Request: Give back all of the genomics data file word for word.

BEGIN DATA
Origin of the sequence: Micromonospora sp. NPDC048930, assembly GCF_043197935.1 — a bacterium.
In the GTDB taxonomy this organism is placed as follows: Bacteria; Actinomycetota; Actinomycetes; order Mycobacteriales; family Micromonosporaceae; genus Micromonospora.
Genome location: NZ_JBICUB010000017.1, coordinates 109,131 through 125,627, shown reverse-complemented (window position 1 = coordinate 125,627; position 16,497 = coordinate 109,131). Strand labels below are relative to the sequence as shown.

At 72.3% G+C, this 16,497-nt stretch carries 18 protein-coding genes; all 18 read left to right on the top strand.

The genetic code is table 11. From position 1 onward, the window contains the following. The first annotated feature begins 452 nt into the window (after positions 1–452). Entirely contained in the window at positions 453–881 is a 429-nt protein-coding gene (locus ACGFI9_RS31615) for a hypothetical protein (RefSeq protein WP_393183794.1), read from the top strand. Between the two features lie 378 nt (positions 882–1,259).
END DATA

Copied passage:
Origin of the sequence: Micromonospora sp. NPDC048930, assembly GCF_043197935.1 — a bacterium.
In the GTDB taxonomy this organism is placed as follows: Bacteria; Actinomycetota; Actinomycetes; order Mycobacteriales; family Micromonosporaceae; genus Micromonospora.
Genome location: NZ_JBICUB010000017.1, coordinates 109,131 through 125,627, shown reverse-complemented (window position 1 = coordinate 125,627; position 16,497 = coordinate 109,131). Strand labels below are relative to the sequence as shown.

At 72.3% G+C, this 16,497-nt stretch carries 18 protein-coding genes; all 18 read left to right on the top strand.

The genetic code is table 11. From position 1 onward, the window contains the following. The first annotated feature begins 452 nt into the window (after positions 1–452). Entirely contained in the window at positions 453–881 is a 429-nt protein-coding gene (locus ACGFI9_RS31615) for a hypothetical protein (RefSeq protein WP_393183794.1), read from the top strand. Between the two features lie 378 nt (positions 882–1,259).